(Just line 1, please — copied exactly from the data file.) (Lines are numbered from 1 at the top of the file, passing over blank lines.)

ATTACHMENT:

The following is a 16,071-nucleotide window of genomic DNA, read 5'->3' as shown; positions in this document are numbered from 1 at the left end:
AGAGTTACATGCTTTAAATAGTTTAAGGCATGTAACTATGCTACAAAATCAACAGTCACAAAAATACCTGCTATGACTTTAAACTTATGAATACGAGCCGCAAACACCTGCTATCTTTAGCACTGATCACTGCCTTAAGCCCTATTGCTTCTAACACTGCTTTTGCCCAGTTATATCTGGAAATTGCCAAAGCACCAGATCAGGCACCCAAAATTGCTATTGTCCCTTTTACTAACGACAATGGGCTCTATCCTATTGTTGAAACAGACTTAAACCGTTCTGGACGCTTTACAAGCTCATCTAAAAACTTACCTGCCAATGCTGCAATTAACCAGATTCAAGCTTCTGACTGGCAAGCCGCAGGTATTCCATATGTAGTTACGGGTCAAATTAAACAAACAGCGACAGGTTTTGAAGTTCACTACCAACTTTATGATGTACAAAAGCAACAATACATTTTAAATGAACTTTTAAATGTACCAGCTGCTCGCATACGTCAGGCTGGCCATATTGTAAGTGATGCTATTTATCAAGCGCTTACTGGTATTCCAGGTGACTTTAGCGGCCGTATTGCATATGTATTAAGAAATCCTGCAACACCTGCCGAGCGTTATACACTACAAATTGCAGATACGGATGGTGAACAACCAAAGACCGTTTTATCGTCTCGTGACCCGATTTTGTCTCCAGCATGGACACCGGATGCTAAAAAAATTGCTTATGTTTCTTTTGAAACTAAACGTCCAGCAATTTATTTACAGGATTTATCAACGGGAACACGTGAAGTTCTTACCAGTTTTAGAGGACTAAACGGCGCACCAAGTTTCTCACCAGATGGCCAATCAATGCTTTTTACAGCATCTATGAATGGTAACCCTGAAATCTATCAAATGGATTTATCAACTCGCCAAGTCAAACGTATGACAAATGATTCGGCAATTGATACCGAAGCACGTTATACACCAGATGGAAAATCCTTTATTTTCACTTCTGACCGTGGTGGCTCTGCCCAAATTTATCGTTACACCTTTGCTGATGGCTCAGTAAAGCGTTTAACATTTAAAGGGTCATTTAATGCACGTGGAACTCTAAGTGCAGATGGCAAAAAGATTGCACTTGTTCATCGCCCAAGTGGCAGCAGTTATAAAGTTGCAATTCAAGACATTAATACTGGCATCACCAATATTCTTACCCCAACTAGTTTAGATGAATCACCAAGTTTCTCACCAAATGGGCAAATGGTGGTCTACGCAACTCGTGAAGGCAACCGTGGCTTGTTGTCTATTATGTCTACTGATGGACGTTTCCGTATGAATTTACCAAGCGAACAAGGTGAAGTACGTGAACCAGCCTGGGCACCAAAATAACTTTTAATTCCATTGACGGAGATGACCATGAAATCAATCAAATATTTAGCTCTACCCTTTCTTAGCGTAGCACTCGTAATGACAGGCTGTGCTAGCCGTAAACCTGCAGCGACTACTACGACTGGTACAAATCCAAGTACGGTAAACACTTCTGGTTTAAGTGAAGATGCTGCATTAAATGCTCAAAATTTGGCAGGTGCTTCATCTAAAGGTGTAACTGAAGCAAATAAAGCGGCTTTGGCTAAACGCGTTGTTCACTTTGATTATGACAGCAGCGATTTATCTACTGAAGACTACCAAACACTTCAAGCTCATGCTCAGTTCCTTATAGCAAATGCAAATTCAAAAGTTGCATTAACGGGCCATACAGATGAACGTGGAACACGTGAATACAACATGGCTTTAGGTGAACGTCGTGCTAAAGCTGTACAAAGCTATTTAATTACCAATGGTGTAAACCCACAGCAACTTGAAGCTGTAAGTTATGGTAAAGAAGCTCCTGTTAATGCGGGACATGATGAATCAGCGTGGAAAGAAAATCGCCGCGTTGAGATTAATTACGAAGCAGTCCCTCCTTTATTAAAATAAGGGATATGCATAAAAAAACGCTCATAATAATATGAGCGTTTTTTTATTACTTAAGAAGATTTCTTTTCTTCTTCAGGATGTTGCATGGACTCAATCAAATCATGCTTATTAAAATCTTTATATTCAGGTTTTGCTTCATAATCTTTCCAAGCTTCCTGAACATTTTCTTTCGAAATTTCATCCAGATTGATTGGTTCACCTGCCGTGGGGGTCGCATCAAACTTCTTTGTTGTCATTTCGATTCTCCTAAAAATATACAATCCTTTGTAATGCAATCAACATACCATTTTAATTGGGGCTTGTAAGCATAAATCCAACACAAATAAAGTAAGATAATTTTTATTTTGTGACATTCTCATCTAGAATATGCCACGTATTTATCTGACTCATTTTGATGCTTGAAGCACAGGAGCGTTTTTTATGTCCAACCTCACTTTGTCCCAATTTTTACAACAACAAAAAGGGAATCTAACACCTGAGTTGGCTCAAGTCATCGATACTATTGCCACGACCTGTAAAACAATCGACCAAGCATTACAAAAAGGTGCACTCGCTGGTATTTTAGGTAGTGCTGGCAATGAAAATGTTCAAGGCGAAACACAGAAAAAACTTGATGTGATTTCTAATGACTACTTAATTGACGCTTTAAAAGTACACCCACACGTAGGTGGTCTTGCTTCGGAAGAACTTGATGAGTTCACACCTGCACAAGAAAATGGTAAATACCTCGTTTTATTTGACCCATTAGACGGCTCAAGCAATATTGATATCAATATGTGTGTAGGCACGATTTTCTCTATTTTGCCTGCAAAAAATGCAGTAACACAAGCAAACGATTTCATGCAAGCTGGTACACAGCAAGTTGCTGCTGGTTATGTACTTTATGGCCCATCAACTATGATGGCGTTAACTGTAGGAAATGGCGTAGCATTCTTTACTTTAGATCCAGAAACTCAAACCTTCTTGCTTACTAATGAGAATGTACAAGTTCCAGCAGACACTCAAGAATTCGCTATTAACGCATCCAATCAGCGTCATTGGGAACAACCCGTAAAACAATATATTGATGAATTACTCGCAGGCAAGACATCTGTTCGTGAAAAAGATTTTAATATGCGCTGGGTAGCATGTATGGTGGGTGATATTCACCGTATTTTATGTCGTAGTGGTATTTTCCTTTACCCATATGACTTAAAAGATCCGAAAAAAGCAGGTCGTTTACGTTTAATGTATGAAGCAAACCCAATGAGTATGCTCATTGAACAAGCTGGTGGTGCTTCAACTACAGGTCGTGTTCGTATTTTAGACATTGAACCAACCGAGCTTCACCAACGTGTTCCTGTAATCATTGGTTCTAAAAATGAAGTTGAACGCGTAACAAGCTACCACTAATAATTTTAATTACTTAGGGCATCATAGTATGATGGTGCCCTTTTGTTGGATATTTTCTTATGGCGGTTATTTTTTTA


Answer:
The following is a 16,071-nucleotide window of genomic DNA, read 5'->3' as shown; positions in this document are numbered from 1 at the left end: